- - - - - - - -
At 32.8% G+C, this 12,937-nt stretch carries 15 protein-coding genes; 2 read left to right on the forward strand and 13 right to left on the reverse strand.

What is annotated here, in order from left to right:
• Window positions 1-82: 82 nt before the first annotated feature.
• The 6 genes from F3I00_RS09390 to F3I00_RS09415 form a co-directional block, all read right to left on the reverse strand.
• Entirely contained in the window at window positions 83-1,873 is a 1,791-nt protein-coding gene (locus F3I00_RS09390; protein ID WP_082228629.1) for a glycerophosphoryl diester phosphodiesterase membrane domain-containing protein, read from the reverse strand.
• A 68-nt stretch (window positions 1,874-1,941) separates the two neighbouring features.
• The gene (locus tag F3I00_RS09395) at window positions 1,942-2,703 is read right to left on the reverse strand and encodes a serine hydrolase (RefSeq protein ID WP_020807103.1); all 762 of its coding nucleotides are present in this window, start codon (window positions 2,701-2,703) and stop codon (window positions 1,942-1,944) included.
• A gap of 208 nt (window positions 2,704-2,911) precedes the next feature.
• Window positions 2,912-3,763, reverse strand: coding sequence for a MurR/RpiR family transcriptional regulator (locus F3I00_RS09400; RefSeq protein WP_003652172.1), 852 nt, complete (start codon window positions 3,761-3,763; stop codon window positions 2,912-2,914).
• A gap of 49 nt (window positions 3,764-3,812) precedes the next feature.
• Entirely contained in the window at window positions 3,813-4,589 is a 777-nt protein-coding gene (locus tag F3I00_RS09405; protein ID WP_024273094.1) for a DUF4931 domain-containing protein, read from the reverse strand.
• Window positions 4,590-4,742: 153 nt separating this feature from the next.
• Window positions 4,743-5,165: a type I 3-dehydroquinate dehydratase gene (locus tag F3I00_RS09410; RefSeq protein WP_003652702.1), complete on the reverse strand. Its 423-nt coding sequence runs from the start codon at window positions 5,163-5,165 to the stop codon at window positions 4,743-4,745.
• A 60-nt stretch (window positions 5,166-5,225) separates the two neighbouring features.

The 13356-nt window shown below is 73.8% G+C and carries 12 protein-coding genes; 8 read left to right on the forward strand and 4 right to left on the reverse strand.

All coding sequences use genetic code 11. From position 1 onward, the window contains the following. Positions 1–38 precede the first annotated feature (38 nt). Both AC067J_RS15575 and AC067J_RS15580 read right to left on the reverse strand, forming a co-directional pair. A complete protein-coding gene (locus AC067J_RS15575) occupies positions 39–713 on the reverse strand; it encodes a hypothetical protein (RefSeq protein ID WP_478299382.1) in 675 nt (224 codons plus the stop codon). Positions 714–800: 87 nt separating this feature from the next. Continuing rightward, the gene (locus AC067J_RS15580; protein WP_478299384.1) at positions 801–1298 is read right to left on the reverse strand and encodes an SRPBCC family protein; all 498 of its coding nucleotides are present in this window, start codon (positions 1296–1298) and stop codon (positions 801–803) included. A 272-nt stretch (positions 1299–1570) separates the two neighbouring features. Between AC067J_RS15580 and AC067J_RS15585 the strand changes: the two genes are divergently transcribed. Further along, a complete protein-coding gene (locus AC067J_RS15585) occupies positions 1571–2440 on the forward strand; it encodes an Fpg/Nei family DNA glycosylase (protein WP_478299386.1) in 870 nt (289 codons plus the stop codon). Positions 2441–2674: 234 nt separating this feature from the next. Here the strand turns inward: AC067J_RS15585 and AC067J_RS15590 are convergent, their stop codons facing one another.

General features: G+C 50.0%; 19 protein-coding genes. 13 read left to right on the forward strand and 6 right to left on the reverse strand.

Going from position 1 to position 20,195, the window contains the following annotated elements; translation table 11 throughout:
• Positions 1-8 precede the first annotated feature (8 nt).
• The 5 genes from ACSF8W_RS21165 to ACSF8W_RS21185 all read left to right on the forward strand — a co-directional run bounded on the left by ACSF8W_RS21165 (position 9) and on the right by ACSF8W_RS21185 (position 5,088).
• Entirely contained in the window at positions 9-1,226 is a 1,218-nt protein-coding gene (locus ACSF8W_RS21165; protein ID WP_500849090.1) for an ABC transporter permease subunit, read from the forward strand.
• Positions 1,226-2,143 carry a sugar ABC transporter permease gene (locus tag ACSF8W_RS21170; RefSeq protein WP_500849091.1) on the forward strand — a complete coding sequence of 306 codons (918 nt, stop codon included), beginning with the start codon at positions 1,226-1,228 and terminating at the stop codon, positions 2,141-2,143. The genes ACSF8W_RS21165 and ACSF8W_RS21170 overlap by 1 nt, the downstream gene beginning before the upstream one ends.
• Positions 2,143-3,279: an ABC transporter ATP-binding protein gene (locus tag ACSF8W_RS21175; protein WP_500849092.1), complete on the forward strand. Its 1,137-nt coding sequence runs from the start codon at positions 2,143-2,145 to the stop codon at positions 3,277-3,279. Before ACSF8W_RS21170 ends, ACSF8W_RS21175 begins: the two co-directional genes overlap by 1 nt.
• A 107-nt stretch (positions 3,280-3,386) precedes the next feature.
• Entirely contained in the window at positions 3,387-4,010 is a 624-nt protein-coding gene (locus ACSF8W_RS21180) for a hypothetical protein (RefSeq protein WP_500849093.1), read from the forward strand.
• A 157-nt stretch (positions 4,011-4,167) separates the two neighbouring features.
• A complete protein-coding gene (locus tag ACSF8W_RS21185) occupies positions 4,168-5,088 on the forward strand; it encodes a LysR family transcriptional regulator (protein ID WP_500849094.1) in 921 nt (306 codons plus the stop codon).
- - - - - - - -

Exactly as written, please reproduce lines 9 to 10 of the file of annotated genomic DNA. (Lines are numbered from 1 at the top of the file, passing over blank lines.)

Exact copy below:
• Window positions 2,912-3,763, reverse strand: coding sequence for a MurR/RpiR family transcriptional regulator (locus F3I00_RS09400; RefSeq protein WP_003652172.1), 852 nt, complete (start codon window positions 3,761-3,763; stop codon window positions 2,912-2,914).
• A gap of 49 nt (window positions 3,764-3,812) precedes the next feature.